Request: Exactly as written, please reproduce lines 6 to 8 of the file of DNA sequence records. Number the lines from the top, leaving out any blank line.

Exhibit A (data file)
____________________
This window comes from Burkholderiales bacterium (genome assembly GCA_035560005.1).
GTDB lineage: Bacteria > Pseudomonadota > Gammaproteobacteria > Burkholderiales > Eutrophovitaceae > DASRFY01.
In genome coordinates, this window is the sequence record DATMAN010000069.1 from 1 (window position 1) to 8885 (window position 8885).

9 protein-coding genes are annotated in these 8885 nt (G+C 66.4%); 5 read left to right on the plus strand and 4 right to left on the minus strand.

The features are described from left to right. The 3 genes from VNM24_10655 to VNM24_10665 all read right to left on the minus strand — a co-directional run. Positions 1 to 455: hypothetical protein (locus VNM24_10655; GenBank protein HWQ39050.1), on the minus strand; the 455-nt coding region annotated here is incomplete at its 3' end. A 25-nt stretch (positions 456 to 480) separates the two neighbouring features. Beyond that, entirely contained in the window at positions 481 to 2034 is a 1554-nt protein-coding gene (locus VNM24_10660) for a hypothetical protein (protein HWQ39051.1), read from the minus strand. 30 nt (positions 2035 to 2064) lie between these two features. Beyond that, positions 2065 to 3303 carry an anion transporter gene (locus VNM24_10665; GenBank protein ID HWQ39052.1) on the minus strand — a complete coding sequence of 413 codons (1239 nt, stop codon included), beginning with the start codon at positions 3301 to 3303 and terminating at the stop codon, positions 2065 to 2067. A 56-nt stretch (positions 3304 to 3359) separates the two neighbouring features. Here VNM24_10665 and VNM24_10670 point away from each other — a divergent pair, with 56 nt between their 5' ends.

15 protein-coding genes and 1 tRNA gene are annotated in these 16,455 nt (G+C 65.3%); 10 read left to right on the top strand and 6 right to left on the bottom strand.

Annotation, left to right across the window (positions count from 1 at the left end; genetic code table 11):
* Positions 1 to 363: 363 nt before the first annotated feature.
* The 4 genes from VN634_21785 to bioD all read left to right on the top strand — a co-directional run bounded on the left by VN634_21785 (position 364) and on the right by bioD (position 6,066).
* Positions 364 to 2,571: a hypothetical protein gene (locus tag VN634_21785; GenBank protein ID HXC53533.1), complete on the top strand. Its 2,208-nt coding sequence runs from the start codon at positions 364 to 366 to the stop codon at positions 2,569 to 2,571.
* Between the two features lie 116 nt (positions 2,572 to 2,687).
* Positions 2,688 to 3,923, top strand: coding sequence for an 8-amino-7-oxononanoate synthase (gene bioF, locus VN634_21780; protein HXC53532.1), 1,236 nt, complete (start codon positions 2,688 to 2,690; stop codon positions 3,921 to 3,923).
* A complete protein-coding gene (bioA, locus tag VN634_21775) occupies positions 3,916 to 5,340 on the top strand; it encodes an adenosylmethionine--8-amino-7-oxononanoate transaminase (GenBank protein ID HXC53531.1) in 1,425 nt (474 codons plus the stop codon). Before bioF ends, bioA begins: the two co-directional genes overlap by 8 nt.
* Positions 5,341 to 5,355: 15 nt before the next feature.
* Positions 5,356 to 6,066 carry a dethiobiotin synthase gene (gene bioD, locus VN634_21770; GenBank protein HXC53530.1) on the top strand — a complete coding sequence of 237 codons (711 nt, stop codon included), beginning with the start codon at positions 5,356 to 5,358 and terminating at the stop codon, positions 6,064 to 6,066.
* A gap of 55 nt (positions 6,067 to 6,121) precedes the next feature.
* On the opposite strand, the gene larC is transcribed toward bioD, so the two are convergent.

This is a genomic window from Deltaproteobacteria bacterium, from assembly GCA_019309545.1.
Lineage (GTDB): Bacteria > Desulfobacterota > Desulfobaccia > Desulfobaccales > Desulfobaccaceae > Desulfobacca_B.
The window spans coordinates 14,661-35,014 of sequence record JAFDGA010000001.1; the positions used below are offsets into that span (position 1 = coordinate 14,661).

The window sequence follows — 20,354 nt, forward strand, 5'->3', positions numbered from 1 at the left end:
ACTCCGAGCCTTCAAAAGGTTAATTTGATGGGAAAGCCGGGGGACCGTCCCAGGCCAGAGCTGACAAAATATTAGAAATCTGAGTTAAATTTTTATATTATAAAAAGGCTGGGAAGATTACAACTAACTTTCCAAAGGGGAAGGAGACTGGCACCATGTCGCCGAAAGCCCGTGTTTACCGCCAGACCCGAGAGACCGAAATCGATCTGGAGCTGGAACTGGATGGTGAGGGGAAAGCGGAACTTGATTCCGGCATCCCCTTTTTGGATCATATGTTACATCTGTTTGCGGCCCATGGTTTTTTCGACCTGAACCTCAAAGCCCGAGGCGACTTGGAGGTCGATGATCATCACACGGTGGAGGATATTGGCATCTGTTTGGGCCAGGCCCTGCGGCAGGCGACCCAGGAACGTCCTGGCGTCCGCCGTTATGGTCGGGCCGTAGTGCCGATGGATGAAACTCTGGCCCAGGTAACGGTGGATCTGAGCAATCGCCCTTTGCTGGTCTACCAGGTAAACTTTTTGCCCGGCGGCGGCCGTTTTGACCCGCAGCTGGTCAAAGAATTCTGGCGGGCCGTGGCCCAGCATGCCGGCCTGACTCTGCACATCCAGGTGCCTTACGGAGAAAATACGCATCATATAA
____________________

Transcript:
15 protein-coding genes and 1 tRNA gene are annotated in these 16,455 nt (G+C 65.3%); 10 read left to right on the top strand and 6 right to left on the bottom strand.

Annotation, left to right across the window (positions count from 1 at the left end; genetic code table 11):
* Positions 1 to 363: 363 nt before the first annotated feature.